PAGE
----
Information is an underestimated weapon in war, especially class war. Which messages each side is absorbing decides their morale, and therefore their capacity to fight. The flow of information also decides what the masses in a disputed territory think, which can determine which side wins out over that territory while impacting the morale of the fighting forces (depending on whether public sentiment is working for or against them). The U.S. National Security State understands all of this. In an email that was revealed in last year’s Blue Leaks — where the details of numerous U.S. intelligence operating procedures got exposed — an individual named Terry Atkins writes about how the state uses information warfare to drive the members of the class struggle into breakdowns:
The goal is to identify the victim’s strengths and vulnerabilities. With that information, perpetrators begin to publicly trivialize the target. Perpetrators are often fixated on the past…they often publicly label targets as unstable, drug addicted, or threat to society either through misinformation or the repeated conjuring of past events. The goal is alienation and isolation. The next phase includes psychological attacks through cognitive and emotional infiltration. Organized stalkers attempt to invoke self-doubt through misinformation aimed at the manipulation of memory and perception often referred to as gas-lighting.
It’s a cleverly sadistic strategy on their part: hammer in people’s past shortcomings so much that the targets of these psychological warfare campaigns come to believe that these old missteps will always define them, no matter how much they improve as people. Make someone believe that they’re worthless by convincing those around them that this is the case, preferably using propaganda that’s based off of real missteps from the victim and that will therefore hit hardest. It fits with our noxious social media culture, where no one is allowed to make real or perceived missteps without mobs being ready to condemn them for it endlessly. And the fact that the intelligence agencies use social media as a weapon in their information war makes apparent the all-encompassing nature of this effort to mentally destroy the state’s enemies.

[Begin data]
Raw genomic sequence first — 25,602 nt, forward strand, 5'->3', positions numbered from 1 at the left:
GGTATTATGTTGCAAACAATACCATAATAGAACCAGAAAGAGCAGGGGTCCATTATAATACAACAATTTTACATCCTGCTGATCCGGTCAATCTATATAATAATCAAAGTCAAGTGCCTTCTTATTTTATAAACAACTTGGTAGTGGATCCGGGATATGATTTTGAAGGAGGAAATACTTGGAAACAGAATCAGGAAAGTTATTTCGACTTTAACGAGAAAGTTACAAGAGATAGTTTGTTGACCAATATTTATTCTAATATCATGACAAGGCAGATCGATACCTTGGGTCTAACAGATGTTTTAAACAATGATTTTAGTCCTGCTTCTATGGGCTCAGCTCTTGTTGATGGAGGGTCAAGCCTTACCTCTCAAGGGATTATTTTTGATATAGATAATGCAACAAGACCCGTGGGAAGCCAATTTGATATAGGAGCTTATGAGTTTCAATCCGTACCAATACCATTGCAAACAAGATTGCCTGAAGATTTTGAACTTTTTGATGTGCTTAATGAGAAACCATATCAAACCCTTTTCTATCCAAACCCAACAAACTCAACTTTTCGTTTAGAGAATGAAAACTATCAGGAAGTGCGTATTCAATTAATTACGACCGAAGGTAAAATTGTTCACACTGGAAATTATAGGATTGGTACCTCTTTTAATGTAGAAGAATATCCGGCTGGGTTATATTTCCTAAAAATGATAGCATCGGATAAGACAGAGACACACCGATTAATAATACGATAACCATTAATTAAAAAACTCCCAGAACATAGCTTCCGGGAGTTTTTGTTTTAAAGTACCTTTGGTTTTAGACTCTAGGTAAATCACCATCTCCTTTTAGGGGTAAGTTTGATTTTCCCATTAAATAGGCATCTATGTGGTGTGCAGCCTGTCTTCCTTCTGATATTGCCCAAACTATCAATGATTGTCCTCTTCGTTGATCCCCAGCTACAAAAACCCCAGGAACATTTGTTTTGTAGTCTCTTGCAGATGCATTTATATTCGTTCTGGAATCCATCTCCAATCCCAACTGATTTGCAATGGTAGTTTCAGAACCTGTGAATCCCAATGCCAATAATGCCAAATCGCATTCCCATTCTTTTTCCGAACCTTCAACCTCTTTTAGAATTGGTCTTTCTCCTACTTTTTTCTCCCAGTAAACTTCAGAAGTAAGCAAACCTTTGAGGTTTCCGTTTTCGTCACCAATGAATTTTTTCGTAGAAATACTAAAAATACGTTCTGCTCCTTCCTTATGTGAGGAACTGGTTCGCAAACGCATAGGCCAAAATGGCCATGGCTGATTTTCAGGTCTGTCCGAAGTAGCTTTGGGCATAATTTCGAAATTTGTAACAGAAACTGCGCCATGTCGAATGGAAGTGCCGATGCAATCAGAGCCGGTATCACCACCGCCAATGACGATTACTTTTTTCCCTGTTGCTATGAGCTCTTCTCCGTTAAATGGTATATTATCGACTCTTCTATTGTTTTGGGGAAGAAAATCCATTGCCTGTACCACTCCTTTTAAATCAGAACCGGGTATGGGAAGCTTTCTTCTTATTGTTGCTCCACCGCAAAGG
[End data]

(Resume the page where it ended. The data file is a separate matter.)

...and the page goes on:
But this grand, devious system the state has built up goes both ways. The online tools for proliferating information that surveillance capitalism has created can also be used for exposing the crimes of capitalism, imperialism, and colonialism. Which, as the National Security State’s strategists have articulated, has the potential to make them lose the coming class war.
In Joint Publication 3–24: Counterinsurgency, the U.S. military explains how indispensable it is for the U.S. to hold control over the minds of the people in any given disputed territory:
COIN [counter-insurgency] is distinguished from traditional warfare due to the focus of its operations — a relevant population — and its strategic purpose — to gain or maintain control or influence over — and the support of that relevant population through political, psychological, and economic methods…The struggle for legitimacy with the relevant population is typically a central theme of the conflict between the insurgency and the HN [host nation] government. The HN government generally needs some level of legitimacy among the population to retain the confidence of the populace and an acknowledgment of governing power. The insurgency will attack the legitimacy of the HN government while attempting to develop its own legitimacy with the population. COIN should reduce the credibility of the insurgency while strengthening the legitimacy of the HN government.